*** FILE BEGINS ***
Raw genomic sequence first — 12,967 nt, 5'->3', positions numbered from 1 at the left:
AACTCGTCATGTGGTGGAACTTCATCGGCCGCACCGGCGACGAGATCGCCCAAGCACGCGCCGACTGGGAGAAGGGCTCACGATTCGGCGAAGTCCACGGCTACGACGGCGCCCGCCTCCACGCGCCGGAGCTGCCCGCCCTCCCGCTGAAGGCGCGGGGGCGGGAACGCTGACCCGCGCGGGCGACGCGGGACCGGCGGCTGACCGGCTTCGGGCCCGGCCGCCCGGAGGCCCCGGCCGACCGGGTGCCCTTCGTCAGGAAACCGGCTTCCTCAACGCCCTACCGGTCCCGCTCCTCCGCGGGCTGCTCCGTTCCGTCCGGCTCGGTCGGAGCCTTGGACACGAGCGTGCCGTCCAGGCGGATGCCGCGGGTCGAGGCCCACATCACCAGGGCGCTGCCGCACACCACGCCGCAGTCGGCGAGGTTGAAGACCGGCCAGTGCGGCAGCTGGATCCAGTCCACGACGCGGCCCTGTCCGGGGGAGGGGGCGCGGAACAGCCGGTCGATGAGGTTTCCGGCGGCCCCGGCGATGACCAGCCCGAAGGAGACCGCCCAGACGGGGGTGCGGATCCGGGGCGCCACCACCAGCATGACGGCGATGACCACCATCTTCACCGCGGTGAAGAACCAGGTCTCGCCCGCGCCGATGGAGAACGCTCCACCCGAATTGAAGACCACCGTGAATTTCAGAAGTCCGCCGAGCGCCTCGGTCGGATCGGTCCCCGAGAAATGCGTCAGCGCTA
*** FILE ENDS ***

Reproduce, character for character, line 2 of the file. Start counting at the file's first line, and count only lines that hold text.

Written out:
AACTCGTCATGTGGTGGAACTTCATCGGCCGCACCGGCGACGAGATCGCCCAAGCACGCGCCGACTGGGAGAAGGGCTCACGATTCGGCGAAGTCCACGGCTACGACGGCGCCCGCCTCCACGCGCCGGAGCTGCCCGCCCTCCCGCTGAAGGCGCGGGGGCGGGAACGCTGACCCGCGCGGGCGACGCGGGACCGGCGGCTGACCGGCTTCGGGCCCGGCCGCCCGGAGGCCCCGGCCGACCGGGTGCCCTTCGTCAGGAAACCGGCTTCCTCAACGCCCTACCGGTCCCGCTCCTCCGCGGGCTGCTCCGTTCCGTCCGGCTCGGTCGGAGCCTTGGACACGAGCGTGCCGTCCAGGCGGATGCCGCGGGTCGAGGCCCACATCACCAGGGCGCTGCCGCACACCACGCCGCAGTCGGCGAGGTTGAAGACCGGCCAGTGCGGCAGCTGGATCCAGTCCACGACGCGGCCCTGTCCGGGGGAGGGGGCGCGGAACAGCCGGTCGATGAGGTTTCCGGCGGCCCCGGCGATGACCAGCCCGAAGGAGACCGCCCAGACGGGGGTGCGGATCCGGGGCGCCACCACCAGCATGACGGCGATGACCACCATCTTCACCGCGGTGAAGAACCAGGTCTCGCCCGCGCCGATGGAGAACGCTCCACCCGAATTGAAGACCACCGTGAATTTCAGAAGTCCGCCGAGCGCCTCGGTCGGATCGGTCCCCGAGAAATGCGTCAGCGCTA